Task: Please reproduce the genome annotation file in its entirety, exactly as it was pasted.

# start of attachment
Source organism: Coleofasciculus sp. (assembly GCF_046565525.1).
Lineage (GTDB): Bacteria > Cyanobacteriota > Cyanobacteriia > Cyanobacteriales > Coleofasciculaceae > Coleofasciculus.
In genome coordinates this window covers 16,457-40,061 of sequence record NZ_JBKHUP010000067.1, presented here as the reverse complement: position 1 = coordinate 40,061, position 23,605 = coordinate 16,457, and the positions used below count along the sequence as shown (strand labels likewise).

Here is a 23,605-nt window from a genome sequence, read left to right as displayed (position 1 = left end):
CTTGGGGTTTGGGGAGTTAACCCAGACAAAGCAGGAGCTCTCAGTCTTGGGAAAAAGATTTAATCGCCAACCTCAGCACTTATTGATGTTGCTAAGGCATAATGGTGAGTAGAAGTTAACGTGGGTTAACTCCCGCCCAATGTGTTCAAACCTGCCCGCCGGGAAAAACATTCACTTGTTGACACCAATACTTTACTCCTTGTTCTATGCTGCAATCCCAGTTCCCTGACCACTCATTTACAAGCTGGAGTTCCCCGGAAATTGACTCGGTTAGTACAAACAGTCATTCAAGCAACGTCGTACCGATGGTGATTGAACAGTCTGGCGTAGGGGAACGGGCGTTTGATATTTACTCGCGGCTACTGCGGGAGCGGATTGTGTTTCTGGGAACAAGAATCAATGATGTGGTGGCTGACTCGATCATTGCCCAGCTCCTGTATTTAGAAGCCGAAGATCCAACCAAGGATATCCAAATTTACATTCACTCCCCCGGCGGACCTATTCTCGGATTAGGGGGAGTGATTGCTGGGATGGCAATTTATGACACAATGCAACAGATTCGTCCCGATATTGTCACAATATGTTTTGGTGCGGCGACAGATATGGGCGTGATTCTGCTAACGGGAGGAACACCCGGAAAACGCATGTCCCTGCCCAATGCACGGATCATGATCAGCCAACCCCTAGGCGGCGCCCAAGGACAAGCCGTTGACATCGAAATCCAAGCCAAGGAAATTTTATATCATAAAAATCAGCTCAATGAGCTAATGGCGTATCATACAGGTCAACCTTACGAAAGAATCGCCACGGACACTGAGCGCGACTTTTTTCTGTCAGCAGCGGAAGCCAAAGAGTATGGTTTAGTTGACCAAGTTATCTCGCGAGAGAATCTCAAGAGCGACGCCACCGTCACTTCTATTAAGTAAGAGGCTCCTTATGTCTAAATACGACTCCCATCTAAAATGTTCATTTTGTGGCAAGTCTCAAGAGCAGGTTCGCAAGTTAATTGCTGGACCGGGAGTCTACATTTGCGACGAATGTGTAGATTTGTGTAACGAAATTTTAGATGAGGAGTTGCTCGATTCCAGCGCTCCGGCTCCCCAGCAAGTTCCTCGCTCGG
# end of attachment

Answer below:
Source organism: Coleofasciculus sp. (assembly GCF_046565525.1).
Lineage (GTDB): Bacteria > Cyanobacteriota > Cyanobacteriia > Cyanobacteriales > Coleofasciculaceae > Coleofasciculus.
In genome coordinates this window covers 16,457-40,061 of sequence record NZ_JBKHUP010000067.1, presented here as the reverse complement: position 1 = coordinate 40,061, position 23,605 = coordinate 16,457, and the positions used below count along the sequence as shown (strand labels likewise).

Here is a 23,605-nt window from a genome sequence, read left to right as displayed (position 1 = left end):
CTTGGGGTTTGGGGAGTTAACCCAGACAAAGCAGGAGCTCTCAGTCTTGGGAAAAAGATTTAATCGCCAACCTCAGCACTTATTGATGTTGCTAAGGCATAATGGTGAGTAGAAGTTAACGTGGGTTAACTCCCGCCCAATGTGTTCAAACCTGCCCGCCGGGAAAAACATTCACTTGTTGACACCAATACTTTACTCCTTGTTCTATGCTGCAATCCCAGTTCCCTGACCACTCATTTACAAGCTGGAGTTCCCCGGAAATTGACTCGGTTAGTACAAACAGTCATTCAAGCAACGTCGTACCGATGGTGATTGAACAGTCTGGCGTAGGGGAACGGGCGTTTGATATTTACTCGCGGCTACTGCGGGAGCGGATTGTGTTTCTGGGAACAAGAATCAATGATGTGGTGGCTGACTCGATCATTGCCCAGCTCCTGTATTTAGAAGCCGAAGATCCAACCAAGGATATCCAAATTTACATTCACTCCCCCGGCGGACCTATTCTCGGATTAGGGGGAGTGATTGCTGGGATGGCAATTTATGACACAATGCAACAGATTCGTCCCGATATTGTCACAATATGTTTTGGTGCGGCGACAGATATGGGCGTGATTCTGCTAACGGGAGGAACACCCGGAAAACGCATGTCCCTGCCCAATGCACGGATCATGATCAGCCAACCCCTAGGCGGCGCCCAAGGACAAGCCGTTGACATCGAAATCCAAGCCAAGGAAATTTTATATCATAAAAATCAGCTCAATGAGCTAATGGCGTATCATACAGGTCAACCTTACGAAAGAATCGCCACGGACACTGAGCGCGACTTTTTTCTGTCAGCAGCGGAAGCCAAAGAGTATGGTTTAGTTGACCAAGTTATCTCGCGAGAGAATCTCAAGAGCGACGCCACCGTCACTTCTATTAAGTAAGAGGCTCCTTATGTCTAAATACGACTCCCATCTAAAATGTTCATTTTGTGGCAAGTCTCAAGAGCAGGTTCGCAAGTTAATTGCTGGACCGGGAGTCTACATTTGCGACGAATGTGTAGATTTGTGTAACGAAATTTTAGATGAGGAGTTGCTCGATTCCAGCGCTCCGGCTCCCCAGCAAGTTCCTCGCTCGG